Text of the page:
Posts tagged to 'REDI: Racial, Equity, Diversity and Inclusiveness'
As NCFP’s 2020 Class of Fellows, we’ve been sitting down and doing a lot of listening. Not the kind of listening you do at a plenary session or on a webinar. The kind of listening that requires some courage. Welcome to three women’s journeys around racial equity in the field of family philanthropy.
by Kate McAdams
and Cyrus Kharas
on March 27, 2019
Providing equitable access to the capital entrepreneurs need to build their businesses is essential to creating a just society and to realizing our full economic potential. Unfortunately, a growing body of research shows that deeply embedded biases currently restrict access to capital for businesses led by women and people of color.
by Elaine Gast Fawcett
on September 27, 2018
What does the future of family philanthropy look like? At NCFP’s 20th Anniversary Symposium in San Francisco, 10 thought leaders attempted to answer this question.
by Independent Sector
on April 17, 2018
Diversity, equity, inclusion. Nonprofit organizations use these words as they strive to become more diverse, yet many leaders are uncertain about the steps needed to turn dialogue – and intention – into action.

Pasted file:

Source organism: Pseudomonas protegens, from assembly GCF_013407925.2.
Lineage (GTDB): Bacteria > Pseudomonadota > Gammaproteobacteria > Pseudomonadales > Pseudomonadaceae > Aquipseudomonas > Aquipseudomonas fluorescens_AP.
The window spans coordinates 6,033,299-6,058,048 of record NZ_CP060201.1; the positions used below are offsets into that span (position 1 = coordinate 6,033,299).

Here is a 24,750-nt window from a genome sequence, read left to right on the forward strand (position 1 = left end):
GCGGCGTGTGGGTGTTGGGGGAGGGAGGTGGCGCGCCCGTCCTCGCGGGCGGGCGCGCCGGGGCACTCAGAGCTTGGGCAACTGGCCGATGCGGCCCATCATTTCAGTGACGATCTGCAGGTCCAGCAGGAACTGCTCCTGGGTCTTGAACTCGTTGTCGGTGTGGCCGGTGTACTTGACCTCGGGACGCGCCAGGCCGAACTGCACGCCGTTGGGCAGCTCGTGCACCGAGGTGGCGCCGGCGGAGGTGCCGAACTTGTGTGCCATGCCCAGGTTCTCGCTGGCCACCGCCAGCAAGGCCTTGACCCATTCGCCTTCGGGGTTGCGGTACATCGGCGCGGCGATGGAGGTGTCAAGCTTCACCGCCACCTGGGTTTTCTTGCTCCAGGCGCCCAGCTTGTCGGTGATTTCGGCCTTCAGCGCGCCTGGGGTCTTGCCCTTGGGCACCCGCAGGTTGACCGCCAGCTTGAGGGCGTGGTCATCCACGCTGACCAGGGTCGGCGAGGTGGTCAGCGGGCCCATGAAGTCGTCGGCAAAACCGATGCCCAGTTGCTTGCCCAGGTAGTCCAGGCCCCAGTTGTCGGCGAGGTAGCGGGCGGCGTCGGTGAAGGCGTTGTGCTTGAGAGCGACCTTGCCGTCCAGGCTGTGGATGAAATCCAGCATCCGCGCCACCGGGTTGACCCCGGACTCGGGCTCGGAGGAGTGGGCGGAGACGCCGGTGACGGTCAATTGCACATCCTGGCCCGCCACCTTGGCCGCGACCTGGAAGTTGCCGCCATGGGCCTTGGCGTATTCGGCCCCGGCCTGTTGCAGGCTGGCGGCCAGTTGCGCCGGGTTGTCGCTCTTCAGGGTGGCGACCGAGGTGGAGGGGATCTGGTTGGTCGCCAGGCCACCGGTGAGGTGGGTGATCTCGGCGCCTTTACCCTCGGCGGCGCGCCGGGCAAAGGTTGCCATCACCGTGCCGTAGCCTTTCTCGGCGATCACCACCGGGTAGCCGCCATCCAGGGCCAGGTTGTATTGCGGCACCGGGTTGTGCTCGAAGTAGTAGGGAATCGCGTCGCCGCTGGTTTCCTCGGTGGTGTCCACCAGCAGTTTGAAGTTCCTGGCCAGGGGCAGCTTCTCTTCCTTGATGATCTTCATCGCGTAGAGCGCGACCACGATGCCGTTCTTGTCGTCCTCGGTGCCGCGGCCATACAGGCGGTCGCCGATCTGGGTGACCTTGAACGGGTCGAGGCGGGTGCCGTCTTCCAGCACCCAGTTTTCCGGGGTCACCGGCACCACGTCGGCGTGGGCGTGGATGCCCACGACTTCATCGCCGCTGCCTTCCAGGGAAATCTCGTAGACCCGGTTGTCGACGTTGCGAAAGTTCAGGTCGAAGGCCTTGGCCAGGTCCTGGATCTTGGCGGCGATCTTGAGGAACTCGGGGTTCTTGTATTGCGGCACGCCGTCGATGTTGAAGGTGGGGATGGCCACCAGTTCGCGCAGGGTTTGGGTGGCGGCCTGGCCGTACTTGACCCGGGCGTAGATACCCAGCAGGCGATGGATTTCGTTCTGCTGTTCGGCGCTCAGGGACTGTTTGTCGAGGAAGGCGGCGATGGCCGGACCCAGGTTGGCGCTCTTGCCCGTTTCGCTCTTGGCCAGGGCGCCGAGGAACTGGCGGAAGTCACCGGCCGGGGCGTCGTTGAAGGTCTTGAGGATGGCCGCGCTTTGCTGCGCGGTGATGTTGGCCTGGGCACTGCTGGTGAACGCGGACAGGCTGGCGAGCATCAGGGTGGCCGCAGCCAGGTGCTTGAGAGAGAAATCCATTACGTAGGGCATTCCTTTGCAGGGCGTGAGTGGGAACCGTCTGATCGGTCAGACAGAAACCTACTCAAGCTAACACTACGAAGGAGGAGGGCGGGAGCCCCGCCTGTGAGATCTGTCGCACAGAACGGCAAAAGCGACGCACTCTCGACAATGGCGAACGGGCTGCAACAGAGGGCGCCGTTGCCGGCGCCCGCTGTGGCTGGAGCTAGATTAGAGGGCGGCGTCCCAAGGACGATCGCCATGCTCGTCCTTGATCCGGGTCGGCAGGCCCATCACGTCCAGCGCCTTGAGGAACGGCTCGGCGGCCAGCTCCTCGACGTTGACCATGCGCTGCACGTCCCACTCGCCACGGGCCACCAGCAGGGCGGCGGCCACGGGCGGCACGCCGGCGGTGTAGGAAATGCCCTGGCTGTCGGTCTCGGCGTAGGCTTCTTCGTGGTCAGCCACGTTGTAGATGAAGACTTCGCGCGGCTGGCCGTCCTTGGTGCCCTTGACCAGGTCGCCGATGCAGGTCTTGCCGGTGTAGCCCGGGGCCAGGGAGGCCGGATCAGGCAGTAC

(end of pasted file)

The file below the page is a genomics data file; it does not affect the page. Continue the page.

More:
by Gasby Brown
on March 20, 2018
As the demography of America changes, the face of philanthropy is changing along with it. While African Americans have a tradition of giving, new data on African American donors gives us a clearer picture of the future of philanthropy in the U.S.
by Lenore Hanisch
on February 5, 2018
In this piece, Lenore Hanisch explores how the assumptions we make about wealth, race, gender, and family can inhibit our ability to do the work we set out to do, including connecting with others who share our vision of resourcing positive change.
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by Sarah Trzepacz
on February 15, 2005
"Every man must decide whether he will walk in the creative light of altruism or the darkness of destructive selfishness. This is the judgment. Life’s persistent and most urgent question is ‘What are you doing for others?”
– Dr. Martin Luther King, Jr.
“It was part of my religious upbringing....